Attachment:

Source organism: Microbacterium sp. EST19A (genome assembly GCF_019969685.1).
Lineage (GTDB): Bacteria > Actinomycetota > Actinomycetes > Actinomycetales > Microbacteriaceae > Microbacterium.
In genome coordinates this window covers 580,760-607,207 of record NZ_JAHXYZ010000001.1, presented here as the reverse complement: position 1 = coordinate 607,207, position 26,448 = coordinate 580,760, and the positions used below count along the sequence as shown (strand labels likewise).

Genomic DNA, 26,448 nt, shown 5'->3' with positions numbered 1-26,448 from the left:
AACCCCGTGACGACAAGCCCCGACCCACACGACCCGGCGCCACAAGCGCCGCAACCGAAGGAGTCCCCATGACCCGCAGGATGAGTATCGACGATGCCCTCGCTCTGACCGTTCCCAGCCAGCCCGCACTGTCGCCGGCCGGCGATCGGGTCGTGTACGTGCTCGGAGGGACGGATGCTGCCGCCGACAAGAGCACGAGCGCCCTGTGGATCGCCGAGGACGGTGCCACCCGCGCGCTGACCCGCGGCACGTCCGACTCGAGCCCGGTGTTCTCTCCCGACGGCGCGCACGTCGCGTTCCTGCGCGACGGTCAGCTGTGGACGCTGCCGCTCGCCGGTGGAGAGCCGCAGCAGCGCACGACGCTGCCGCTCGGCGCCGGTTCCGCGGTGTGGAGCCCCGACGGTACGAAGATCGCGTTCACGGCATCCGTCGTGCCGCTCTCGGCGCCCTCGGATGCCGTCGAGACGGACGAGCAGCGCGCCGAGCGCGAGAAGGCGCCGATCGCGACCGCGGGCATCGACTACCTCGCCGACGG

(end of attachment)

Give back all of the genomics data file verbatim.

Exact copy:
Source organism: Microbacterium sp. EST19A (genome assembly GCF_019969685.1).
Lineage (GTDB): Bacteria > Actinomycetota > Actinomycetes > Actinomycetales > Microbacteriaceae > Microbacterium.
In genome coordinates this window covers 580,760-607,207 of record NZ_JAHXYZ010000001.1, presented here as the reverse complement: position 1 = coordinate 607,207, position 26,448 = coordinate 580,760, and the positions used below count along the sequence as shown (strand labels likewise).

Genomic DNA, 26,448 nt, shown 5'->3' with positions numbered 1-26,448 from the left:
AACCCCGTGACGACAAGCCCCGACCCACACGACCCGGCGCCACAAGCGCCGCAACCGAAGGAGTCCCCATGACCCGCAGGATGAGTATCGACGATGCCCTCGCTCTGACCGTTCCCAGCCAGCCCGCACTGTCGCCGGCCGGCGATCGGGTCGTGTACGTGCTCGGAGGGACGGATGCTGCCGCCGACAAGAGCACGAGCGCCCTGTGGATCGCCGAGGACGGTGCCACCCGCGCGCTGACCCGCGGCACGTCCGACTCGAGCCCGGTGTTCTCTCCCGACGGCGCGCACGTCGCGTTCCTGCGCGACGGTCAGCTGTGGACGCTGCCGCTCGCCGGTGGAGAGCCGCAGCAGCGCACGACGCTGCCGCTCGGCGCCGGTTCCGCGGTGTGGAGCCCCGACGGTACGAAGATCGCGTTCACGGCATCCGTCGTGCCGCTCTCGGCGCCCTCGGATGCCGTCGAGACGGACGAGCAGCGCGCCGAGCGCGAGAAGGCGCCGATCGCGACCGCGGGCATCGACTACCTCGCCGACGG